View more on these topics

Lisa Winnard: Making a success of succession planning


For the majority of financial advice firms, talent is their most important asset. With this in mind, a planning strategy can be a real motivator for those being actively developed for a successor role in the foreseeable future. But how do we make a success out of succession planning for the wider personnel population?

My experience with succession planning and talent rating has been with a holistic perspective whereby, although key roles are given focus, intelligence on core, as well as supporting, roles is gathered in order to maximise potential from across the whole business.

At a practical level, the use of a structured way of assessing talent combined with the necessary requirements of a given role sees a group-wide landscape of management risk and development needs emerge.

When the intelligence plotted in these grids is compared with the role and person profile, prioritisation of those within a workforce becomes evident. At one end of the scale Green (or “low”) roles are easy to recruit for, either internally or externally. These roles are not critical and the individual that carries it out is not key to the business. They do not have any fundamental knowledge or skills that cannot be easily replaced.

Meanwhile, Amber (or “medium”) roles can, on occasion, be difficult to fill. The time taken to get employees here to a level of competence may be longer. The role carried out by the employee is important to the function. Individuals in this role hold key knowledge and skills that would be detrimental if lost by the business. They are not easily replaced.

Finally, Red (or “high”) roles are the most difficult to fill. Individuals fulfilling these roles are critical to the operation of the business and employees here will have vital skills and knowledge.

The best match of the “high talent” people with the critical roles then requires exploration of the development plan required to sustain that early pairing. Consideration must always be given to the future of the business, its needs and the impact these requirements will have on its people, whether that be in terms of skill, flexibility or vision. The information produced has helped with decisions to buy or build skills and with the evolution of development programmes.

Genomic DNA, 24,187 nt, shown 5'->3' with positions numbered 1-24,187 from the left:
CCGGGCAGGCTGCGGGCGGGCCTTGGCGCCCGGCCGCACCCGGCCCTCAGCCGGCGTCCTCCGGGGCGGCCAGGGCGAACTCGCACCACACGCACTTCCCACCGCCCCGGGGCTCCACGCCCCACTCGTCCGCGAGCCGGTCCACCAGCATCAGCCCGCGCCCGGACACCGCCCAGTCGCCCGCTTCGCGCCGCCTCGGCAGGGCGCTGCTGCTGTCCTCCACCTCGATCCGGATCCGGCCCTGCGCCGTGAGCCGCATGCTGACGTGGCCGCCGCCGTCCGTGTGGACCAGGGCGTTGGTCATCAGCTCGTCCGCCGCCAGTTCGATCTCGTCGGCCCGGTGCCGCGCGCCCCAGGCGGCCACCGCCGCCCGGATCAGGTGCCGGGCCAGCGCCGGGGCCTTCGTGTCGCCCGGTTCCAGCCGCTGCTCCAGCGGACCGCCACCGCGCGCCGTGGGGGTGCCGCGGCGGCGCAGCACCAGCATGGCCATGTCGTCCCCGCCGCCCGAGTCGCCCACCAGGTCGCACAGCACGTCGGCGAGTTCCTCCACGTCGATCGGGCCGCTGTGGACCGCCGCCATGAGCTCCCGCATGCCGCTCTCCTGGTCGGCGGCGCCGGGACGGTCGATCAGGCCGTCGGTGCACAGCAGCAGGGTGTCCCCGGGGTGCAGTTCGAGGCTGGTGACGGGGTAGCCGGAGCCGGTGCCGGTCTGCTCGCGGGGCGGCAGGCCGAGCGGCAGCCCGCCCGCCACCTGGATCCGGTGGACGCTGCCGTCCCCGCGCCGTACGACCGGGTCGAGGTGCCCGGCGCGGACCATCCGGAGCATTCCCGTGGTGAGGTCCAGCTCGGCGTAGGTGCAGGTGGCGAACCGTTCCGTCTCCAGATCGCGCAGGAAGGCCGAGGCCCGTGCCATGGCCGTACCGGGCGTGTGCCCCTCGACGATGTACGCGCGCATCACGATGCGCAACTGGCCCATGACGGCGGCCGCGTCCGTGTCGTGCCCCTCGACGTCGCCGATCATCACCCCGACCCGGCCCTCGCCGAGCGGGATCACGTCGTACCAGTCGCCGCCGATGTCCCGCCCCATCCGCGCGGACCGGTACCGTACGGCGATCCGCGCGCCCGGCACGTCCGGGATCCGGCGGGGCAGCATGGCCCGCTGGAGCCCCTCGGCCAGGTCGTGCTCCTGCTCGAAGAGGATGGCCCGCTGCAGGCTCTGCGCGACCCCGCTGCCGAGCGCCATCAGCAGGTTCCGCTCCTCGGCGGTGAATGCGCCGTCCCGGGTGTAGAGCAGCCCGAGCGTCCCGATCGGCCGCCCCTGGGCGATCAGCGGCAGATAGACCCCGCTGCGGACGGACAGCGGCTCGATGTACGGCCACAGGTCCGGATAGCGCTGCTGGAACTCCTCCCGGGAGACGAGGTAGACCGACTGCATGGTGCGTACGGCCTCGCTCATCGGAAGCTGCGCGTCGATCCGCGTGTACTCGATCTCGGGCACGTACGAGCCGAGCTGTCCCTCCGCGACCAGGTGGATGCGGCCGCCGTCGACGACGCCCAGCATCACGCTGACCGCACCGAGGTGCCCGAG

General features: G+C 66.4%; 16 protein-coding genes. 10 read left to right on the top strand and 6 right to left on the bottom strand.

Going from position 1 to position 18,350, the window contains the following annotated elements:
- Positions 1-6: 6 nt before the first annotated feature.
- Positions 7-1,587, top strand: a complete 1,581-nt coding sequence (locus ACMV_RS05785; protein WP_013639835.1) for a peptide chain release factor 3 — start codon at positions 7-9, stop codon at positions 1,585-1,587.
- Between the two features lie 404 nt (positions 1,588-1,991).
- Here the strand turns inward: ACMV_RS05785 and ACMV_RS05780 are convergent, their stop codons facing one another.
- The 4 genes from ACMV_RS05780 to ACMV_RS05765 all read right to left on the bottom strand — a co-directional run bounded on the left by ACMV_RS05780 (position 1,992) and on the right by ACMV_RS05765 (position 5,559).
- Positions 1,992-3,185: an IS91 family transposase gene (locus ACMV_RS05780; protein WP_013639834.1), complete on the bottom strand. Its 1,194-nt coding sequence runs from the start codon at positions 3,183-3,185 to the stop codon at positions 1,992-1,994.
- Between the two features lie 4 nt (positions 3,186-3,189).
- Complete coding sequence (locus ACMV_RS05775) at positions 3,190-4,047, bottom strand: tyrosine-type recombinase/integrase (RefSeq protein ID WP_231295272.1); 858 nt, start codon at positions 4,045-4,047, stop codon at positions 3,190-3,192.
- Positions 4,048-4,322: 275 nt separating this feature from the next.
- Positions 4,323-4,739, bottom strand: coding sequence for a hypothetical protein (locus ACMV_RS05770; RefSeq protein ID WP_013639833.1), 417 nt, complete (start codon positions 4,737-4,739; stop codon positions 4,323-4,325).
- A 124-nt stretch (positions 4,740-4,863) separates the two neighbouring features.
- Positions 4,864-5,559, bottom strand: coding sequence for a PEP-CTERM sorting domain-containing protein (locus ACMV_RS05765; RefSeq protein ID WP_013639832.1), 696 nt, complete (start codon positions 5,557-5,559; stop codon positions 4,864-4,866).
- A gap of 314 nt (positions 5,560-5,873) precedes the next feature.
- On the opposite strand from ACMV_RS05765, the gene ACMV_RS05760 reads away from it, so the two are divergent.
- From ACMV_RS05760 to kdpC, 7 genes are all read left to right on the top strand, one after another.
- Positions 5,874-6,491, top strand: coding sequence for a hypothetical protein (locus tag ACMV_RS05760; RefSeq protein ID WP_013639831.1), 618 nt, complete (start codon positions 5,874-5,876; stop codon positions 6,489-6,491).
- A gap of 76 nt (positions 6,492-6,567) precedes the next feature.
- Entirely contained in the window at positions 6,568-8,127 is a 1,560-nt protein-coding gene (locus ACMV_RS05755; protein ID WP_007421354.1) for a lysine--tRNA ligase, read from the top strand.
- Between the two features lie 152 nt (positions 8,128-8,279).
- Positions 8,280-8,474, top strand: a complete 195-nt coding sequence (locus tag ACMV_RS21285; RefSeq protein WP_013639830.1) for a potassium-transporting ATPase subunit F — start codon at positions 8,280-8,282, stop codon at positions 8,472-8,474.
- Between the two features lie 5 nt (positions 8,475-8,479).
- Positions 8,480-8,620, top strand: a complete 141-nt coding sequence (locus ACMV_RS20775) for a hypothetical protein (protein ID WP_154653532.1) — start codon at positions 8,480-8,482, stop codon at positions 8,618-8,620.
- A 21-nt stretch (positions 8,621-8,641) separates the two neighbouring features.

Finally, and perhaps most importantly, remember to involve your people. A succession plan will not generate success if your talent is unwillingly manoeuvred or for whom the timing of the opportunity just is not right. In her 2007 article charting five strategies for effective succession planning, US consultant Angela Hills goes so far as to recommend candidates should be interviewed periodically about what they would choose as their next job. This gives an opportunity for both parties to revisit those plans or keep them on track.

Lisa Winnard is HR director at Sesame Bankhall Group


FCA logo new 620x430.jpg

FCA bans and fines ex-Keydata director £350k

The FCA has banned and fined former Keydata finance director Craig McNeil £350,000. Keydata designed and sold investment products to retail investors via IFAs. The products were underpinned by Keydata’s investment in bonds issued by Luxembourg special purpose vehicles, including one called SLS Capital. Following Keydata’s administration in June 2009, its administrators discovered that SLS […]

Bank of England raises prospect of rate cut

The Bank of England may need to cut interest rates in order to prop up UK growth, chief economist Andy Haldane has warned. In a speech to the Portadown Chamber of Commerce in Northern Ireland today, Haldane said the case for raising rates is “some way from being made”, before raising the prospect of a […]


PFS elects new president

The Personal Finance Society has appointed Phoenix Wealth Management managing director Brendan O’Ciobhain as its new president. O’Ciobhain, who previously held roles at City Financial Planners and Inter-Alliance, was elected at the Society’s annual general meeting. He replaces Chadney Bulgin managing director David Thomas whose 12-month term ends this month. Thornton Associates managing director Sharon […]


Base rate hike will mean tough decisions for borrowers

Brokers believe borrowers remain well-placed to handle an increase in interest rates in the short-term although a succession of small rate hikes remains a danger. Bank of England governor Mark Carney has long sought to prepare the ground for an eventual rate rise, which the Bank has repeatedly forecast will be gradual and at a […]


Case study: administration — managing group life schemes

Our client leads the global market in high-tech electronics manufacturing and digital media. The trustees of the company’s final salary pension scheme insure death-in-service lump sum and dependants’ pension death benefits for active employees, as well as dependants’ pension benefits for deferred members (those who have left service).


News and expert analysis straight to your inbox

Sign up


    Leave a comment